The New Jersey Cannabis Regulatory Commission (CRC) at its April 11 meeting approved seven medical cannabis dispensaries that can now serve the state’s long-awaited adult-use market.
“This is good news,” John Fanburg, co-chair of the Cannabis Industry Law Practice at Roseland, N.J.-based Brach Eichler said in a public statement. “Cannabis prohibition is finally coming to an end. Currently, the black market controls 100 percent of adult recreational cannabis sales. This will bring the purchase and sale into the open, outside of the black market, in a safe and quality-controlled market. It’s not just about the tax revenue; it’s about social justice and safety.”
The commission’s vote means that Acreage, Curaleaf, Columbia Care, Verano, Ascend Wellness, GTI and TerrAscend may all begin selling adult-use cannabis at their medical dispensary locations, formerly known as alternative treatment centers, the news outlet reported.
“Over the last year we hit many milestones and all strengthened us to getting to this point,” CRC Executive Director Jeff Brown told NJ.com.
The news comes after the CRC at its March 24 meeting postponed its approval of the medical cannabis dispensaries seeking to expand their operations to serve the broader adult-use market.
Brown said at the time that the decision to allow the medical dispensaries to expand was put on hold because commissioners wanted to see plans for how the retailers could accommodate both medical patients and adult-use customers at their locations.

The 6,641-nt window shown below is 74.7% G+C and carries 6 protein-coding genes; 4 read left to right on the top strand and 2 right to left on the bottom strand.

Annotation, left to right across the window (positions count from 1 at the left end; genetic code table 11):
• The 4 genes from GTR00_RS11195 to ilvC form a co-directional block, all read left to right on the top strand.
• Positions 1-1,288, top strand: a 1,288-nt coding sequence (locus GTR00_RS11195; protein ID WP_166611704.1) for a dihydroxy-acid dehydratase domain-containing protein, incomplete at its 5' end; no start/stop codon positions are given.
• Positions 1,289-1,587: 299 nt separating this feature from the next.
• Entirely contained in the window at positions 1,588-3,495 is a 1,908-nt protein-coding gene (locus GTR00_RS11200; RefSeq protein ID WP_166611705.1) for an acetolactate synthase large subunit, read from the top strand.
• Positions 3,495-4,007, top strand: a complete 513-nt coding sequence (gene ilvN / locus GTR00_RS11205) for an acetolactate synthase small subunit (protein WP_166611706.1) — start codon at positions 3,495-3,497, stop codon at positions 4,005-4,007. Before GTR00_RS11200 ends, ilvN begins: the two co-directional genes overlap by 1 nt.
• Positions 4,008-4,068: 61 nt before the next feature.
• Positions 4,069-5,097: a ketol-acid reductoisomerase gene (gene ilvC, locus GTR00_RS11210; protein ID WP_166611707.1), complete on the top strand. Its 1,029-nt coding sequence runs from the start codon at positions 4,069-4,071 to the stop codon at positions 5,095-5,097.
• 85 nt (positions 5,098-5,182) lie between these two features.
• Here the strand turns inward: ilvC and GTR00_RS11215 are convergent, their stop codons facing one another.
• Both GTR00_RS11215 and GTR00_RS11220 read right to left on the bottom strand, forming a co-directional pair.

Brown also estimated last month that the medical cannabis retailers were short by 100,000 pounds of product to meet the demand of both the medical and adult-use markets.
While regulators approved 68 conditional adult-use cannabis cultivation and manufacturing licenses at their March 24 meeting, those licensees are not expected to launch operations until this fall.
The CRC approved an additional 34 conditional adult-use cultivation and manufacturing licenses April 11, according to NJ.com.
Still, the seven approved medical cannabis operators, which are all vertically integrated, will be the only ones to serve the non-medical market until these additional adult-use licensees become operational.
The commission will bypass the state’s 30-day notification period for cannabis sales to begin at the approved medical cannabis retailers, NJ.com reported, and these operators will only need to complete four items, including paying final expansion fees to the CRC and receiving their final adult-use licenses, before they can start selling to the adult-use market.
The CRC has scheduled an April 12 meeting to go over the checklist of items that the approved medical cannabis dispensaries must complete before launching adult-use sales, according to news outlet.
“This is a call for new entrepreneurs,” Brown said. “We need new businesses to keep applying to help us meet this demand to get this market to where it needs to be.”
As of March 22, 264 adult-use dispensary applications had been submitted, according to an app.com report. The CRC is continuing to review adult-use cultivation, manufacturing, testing and retail applications, the news outlet reported.
Meanwhile, New Jersey Senate President Nicholas Scutari, D-Linden, has announced that a special bipartisan legislative committee will be formed to investigate the delayed launch of the state’s adult-use cannabis market, which was initially expected to launch in February.